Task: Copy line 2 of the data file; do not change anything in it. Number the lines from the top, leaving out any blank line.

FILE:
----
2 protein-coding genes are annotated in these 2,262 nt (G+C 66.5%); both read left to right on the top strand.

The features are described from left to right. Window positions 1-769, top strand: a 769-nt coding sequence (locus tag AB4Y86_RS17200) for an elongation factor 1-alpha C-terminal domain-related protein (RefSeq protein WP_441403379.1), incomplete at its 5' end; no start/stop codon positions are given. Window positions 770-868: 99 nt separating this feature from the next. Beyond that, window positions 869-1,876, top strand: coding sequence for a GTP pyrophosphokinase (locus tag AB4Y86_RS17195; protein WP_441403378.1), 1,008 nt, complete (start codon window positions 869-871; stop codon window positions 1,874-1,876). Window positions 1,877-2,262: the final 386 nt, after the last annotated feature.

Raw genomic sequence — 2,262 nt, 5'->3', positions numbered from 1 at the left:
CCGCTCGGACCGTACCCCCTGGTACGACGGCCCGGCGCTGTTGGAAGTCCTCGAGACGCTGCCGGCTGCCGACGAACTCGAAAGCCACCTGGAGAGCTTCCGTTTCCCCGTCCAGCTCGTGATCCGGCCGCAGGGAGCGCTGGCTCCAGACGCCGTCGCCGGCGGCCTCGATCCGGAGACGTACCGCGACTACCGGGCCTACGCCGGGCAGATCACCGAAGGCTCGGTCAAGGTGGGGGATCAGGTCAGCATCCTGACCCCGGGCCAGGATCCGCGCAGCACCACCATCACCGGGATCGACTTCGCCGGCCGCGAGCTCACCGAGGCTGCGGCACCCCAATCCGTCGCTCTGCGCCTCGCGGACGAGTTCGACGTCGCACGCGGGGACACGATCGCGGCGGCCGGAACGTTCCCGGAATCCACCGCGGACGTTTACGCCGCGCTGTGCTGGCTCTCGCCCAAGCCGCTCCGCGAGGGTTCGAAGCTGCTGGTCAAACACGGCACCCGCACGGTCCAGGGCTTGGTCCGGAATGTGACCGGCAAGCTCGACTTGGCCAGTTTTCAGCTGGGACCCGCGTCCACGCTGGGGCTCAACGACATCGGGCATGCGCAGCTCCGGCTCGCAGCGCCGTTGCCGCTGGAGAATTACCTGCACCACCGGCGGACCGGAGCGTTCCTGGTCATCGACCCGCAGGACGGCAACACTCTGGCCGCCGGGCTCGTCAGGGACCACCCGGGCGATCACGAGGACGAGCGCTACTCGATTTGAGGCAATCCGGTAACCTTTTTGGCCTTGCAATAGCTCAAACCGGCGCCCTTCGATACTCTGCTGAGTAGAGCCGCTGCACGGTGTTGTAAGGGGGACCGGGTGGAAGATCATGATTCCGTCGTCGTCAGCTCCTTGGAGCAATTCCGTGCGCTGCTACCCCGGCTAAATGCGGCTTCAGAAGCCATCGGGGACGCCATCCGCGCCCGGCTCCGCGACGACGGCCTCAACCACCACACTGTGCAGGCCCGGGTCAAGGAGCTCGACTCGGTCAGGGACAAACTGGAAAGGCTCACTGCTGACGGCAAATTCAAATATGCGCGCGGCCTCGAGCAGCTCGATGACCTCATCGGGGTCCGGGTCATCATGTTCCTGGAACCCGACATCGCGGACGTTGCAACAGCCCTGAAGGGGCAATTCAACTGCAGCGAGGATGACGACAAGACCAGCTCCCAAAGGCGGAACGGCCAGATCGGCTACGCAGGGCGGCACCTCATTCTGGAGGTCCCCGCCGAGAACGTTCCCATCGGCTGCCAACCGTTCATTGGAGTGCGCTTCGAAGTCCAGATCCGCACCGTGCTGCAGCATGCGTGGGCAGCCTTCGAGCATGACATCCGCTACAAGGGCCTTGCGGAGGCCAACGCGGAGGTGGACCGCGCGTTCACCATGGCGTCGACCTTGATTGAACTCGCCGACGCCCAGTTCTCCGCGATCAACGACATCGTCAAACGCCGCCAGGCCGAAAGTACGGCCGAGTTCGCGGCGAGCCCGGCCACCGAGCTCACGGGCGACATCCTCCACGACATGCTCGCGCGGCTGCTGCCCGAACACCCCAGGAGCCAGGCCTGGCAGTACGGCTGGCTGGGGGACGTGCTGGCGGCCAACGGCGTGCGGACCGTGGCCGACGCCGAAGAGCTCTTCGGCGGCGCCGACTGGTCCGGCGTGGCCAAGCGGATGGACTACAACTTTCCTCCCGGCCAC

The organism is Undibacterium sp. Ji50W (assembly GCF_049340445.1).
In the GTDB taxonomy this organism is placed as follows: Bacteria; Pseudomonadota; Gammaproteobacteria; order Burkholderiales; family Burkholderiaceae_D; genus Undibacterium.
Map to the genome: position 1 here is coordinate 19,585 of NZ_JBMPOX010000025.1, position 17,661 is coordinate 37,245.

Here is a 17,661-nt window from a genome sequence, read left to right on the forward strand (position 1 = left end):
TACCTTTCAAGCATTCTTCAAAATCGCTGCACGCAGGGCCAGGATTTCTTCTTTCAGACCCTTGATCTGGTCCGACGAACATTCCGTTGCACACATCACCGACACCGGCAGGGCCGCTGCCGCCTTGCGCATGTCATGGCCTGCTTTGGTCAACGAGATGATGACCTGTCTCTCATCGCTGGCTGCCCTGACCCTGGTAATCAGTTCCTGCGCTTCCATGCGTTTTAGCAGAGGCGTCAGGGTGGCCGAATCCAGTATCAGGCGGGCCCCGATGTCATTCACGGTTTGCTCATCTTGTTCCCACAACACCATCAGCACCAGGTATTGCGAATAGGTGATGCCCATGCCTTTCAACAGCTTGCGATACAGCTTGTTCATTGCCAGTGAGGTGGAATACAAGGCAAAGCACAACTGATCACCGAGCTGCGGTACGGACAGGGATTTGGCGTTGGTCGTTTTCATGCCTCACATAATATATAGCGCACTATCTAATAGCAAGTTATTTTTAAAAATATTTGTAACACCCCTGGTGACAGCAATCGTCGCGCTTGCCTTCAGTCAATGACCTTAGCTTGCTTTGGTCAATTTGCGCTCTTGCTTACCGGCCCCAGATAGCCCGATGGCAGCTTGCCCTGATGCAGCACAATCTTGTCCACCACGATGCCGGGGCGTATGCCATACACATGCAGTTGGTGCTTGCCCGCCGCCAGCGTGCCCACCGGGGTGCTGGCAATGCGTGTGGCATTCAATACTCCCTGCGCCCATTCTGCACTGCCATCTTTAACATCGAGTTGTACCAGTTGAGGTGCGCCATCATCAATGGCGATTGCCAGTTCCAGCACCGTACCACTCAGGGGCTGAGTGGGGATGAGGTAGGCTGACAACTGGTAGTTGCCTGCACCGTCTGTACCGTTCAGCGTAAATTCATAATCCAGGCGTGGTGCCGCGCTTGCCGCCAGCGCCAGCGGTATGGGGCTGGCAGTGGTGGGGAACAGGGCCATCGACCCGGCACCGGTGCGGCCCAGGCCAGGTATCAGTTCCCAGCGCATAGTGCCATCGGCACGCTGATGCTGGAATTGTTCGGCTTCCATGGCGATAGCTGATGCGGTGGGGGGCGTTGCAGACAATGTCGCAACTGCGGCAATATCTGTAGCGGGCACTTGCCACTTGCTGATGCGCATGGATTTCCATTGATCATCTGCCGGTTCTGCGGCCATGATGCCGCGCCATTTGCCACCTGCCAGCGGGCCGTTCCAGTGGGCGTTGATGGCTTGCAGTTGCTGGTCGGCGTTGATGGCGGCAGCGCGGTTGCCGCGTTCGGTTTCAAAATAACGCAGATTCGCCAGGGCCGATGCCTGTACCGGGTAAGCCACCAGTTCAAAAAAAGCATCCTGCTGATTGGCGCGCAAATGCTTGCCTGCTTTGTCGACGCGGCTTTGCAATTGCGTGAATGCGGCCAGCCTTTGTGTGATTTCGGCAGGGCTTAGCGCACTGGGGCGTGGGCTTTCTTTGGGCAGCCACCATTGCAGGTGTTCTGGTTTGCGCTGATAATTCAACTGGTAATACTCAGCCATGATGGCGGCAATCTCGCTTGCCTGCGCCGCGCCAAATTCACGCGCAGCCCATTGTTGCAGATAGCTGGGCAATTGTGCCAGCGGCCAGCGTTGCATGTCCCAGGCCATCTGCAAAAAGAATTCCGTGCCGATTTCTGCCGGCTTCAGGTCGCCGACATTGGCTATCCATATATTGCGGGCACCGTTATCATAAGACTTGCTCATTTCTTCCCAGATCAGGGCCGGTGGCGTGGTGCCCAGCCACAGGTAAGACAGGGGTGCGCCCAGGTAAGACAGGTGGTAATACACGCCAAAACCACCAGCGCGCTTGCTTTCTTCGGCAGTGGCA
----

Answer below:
The features are described from left to right. Window positions 1-769, top strand: a 769-nt coding sequence (locus tag AB4Y86_RS17200) for an elongation factor 1-alpha C-terminal domain-related protein (RefSeq protein WP_441403379.1), incomplete at its 5' end; no start/stop codon positions are given. Window positions 770-868: 99 nt separating this feature from the next. Beyond that, window positions 869-1,876, top strand: coding sequence for a GTP pyrophosphokinase (locus tag AB4Y86_RS17195; protein WP_441403378.1), 1,008 nt, complete (start codon window positions 869-871; stop codon window positions 1,874-1,876). Window positions 1,877-2,262: the final 386 nt, after the last annotated feature.